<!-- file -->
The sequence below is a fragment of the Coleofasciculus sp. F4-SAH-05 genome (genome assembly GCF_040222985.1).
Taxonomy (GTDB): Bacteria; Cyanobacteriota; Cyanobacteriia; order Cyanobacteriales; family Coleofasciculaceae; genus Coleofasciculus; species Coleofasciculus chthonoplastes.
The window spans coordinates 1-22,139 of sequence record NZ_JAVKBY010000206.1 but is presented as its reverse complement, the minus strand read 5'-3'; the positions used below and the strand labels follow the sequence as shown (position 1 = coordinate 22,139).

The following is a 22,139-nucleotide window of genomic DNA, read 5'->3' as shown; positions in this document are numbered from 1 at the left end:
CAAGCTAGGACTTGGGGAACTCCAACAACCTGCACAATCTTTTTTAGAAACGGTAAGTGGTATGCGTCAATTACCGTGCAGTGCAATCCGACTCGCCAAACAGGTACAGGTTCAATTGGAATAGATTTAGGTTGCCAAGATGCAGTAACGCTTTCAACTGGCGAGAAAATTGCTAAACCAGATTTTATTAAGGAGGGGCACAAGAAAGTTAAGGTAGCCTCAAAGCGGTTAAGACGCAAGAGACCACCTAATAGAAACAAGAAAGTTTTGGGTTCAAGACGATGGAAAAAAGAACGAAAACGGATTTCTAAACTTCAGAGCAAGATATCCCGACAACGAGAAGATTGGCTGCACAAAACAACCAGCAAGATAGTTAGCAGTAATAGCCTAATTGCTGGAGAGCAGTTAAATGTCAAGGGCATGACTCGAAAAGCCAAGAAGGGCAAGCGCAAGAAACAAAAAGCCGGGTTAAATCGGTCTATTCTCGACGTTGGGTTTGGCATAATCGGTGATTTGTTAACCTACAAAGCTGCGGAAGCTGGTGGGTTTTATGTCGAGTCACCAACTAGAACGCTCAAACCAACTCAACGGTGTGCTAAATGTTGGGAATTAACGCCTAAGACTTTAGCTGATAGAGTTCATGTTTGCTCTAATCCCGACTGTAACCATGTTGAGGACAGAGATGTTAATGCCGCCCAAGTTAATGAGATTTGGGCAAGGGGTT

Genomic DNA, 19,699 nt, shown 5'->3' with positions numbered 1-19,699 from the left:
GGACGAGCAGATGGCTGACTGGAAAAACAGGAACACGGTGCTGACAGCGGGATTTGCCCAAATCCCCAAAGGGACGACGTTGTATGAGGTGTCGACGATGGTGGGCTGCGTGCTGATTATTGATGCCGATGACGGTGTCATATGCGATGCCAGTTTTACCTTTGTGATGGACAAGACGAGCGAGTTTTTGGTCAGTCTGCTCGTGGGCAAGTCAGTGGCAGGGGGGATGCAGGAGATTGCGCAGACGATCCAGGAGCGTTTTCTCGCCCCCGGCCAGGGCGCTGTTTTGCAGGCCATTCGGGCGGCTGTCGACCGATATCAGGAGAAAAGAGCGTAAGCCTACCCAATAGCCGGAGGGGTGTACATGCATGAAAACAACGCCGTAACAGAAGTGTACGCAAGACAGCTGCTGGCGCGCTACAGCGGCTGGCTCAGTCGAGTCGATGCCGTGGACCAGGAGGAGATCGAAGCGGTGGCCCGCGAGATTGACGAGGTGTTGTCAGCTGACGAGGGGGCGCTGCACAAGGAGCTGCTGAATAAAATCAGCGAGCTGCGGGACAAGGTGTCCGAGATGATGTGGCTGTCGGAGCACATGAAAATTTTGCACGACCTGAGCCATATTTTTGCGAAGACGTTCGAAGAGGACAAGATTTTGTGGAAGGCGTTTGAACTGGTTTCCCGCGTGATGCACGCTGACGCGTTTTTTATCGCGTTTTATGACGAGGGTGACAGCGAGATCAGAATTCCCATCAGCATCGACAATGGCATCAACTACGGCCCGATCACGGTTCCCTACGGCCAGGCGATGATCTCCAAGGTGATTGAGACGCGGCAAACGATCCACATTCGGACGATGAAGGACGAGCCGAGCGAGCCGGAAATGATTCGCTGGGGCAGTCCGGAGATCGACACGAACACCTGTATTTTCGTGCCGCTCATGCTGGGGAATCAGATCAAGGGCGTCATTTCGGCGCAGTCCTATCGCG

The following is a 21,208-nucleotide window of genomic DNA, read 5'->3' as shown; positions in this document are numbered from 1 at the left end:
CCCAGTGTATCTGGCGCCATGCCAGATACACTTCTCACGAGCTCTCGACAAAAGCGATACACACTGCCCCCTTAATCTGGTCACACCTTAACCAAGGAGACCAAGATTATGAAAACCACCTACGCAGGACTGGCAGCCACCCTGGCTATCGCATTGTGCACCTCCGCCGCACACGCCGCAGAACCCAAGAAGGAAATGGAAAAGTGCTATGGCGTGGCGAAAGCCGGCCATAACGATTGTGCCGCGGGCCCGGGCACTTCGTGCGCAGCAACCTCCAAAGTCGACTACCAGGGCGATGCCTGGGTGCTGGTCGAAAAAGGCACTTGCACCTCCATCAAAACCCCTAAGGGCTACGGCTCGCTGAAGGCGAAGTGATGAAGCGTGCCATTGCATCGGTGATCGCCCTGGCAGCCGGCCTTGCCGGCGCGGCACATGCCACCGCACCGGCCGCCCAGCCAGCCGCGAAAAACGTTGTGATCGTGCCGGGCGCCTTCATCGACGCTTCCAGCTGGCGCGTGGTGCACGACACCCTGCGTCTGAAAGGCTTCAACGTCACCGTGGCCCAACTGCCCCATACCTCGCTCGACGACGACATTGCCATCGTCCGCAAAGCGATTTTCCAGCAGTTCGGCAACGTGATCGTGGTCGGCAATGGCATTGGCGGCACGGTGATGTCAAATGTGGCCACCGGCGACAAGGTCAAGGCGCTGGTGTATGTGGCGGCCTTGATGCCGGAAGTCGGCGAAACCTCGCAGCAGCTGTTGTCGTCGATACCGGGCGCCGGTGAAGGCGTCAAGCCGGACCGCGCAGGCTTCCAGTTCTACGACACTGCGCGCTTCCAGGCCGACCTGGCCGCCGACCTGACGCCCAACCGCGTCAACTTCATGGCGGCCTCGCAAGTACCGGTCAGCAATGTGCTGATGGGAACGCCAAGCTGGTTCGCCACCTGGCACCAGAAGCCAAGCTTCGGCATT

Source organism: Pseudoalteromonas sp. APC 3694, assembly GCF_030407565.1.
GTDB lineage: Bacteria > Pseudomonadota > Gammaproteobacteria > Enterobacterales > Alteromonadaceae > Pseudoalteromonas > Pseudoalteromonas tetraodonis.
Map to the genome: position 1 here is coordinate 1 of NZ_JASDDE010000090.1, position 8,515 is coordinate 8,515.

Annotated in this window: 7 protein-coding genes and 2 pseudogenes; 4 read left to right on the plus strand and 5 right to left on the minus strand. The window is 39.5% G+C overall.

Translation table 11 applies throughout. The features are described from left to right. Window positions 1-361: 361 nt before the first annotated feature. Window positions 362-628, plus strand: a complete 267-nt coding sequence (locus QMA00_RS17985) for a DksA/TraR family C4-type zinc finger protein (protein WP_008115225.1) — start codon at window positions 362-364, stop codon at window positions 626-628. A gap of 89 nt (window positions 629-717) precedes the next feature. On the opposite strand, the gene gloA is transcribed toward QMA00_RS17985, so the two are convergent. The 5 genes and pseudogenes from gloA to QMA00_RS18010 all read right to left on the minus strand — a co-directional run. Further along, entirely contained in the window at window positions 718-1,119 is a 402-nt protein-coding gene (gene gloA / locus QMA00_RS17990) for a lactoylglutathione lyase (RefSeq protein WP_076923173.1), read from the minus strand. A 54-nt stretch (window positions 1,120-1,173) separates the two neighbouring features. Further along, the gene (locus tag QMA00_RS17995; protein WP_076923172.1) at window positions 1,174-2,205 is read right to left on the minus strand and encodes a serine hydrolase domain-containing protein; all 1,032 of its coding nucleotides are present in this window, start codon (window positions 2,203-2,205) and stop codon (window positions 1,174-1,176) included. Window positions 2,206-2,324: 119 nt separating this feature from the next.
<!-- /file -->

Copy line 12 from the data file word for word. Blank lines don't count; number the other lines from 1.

Map to the genome: position 1 here is coordinate 1 of NZ_JASDDE010000090.1, position 8,515 is coordinate 8,515.